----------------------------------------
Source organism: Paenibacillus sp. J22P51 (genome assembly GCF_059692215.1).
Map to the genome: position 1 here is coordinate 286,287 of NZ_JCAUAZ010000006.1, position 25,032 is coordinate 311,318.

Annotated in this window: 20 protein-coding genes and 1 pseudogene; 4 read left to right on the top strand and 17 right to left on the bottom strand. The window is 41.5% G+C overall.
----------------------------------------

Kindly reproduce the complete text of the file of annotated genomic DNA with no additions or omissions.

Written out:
Source organism: Paenibacillus sp. J22P51 (genome assembly GCF_059692215.1).
Map to the genome: position 1 here is coordinate 286,287 of NZ_JCAUAZ010000006.1, position 25,032 is coordinate 311,318.

Annotated in this window: 20 protein-coding genes and 1 pseudogene; 4 read left to right on the top strand and 17 right to left on the bottom strand. The window is 41.5% G+C overall.